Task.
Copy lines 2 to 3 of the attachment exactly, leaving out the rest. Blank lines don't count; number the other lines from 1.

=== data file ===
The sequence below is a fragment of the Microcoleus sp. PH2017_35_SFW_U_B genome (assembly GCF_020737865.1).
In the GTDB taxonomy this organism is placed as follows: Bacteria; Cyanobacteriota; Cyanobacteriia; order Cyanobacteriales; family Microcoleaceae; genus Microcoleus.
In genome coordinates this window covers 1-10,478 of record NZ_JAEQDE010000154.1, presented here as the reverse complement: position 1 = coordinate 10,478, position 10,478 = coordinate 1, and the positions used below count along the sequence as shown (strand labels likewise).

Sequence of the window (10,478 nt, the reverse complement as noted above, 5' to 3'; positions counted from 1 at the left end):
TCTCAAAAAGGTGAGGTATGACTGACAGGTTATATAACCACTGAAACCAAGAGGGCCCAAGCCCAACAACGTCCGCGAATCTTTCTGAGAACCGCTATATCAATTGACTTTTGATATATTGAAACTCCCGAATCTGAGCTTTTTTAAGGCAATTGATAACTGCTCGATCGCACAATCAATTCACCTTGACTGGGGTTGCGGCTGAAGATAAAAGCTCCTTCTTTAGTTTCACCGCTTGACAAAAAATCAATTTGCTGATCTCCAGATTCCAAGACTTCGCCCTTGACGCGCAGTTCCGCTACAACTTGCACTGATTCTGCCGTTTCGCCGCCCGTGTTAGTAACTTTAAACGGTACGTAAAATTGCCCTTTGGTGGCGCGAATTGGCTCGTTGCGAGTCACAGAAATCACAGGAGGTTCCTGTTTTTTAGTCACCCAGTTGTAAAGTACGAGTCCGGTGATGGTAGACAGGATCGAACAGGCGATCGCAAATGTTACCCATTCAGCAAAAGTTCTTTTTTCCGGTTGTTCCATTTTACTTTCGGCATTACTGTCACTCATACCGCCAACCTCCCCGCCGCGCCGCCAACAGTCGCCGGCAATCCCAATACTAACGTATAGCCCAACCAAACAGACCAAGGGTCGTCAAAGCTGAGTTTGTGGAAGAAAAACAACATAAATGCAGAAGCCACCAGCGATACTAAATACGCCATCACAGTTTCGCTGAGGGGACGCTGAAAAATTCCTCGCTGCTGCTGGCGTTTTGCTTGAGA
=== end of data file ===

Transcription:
In the GTDB taxonomy this organism is placed as follows: Bacteria; Cyanobacteriota; Cyanobacteriia; order Cyanobacteriales; family Microcoleaceae; genus Microcoleus.
In genome coordinates this window covers 1-10,478 of record NZ_JAEQDE010000154.1, presented here as the reverse complement: position 1 = coordinate 10,478, position 10,478 = coordinate 1, and the positions used below count along the sequence as shown (strand labels likewise).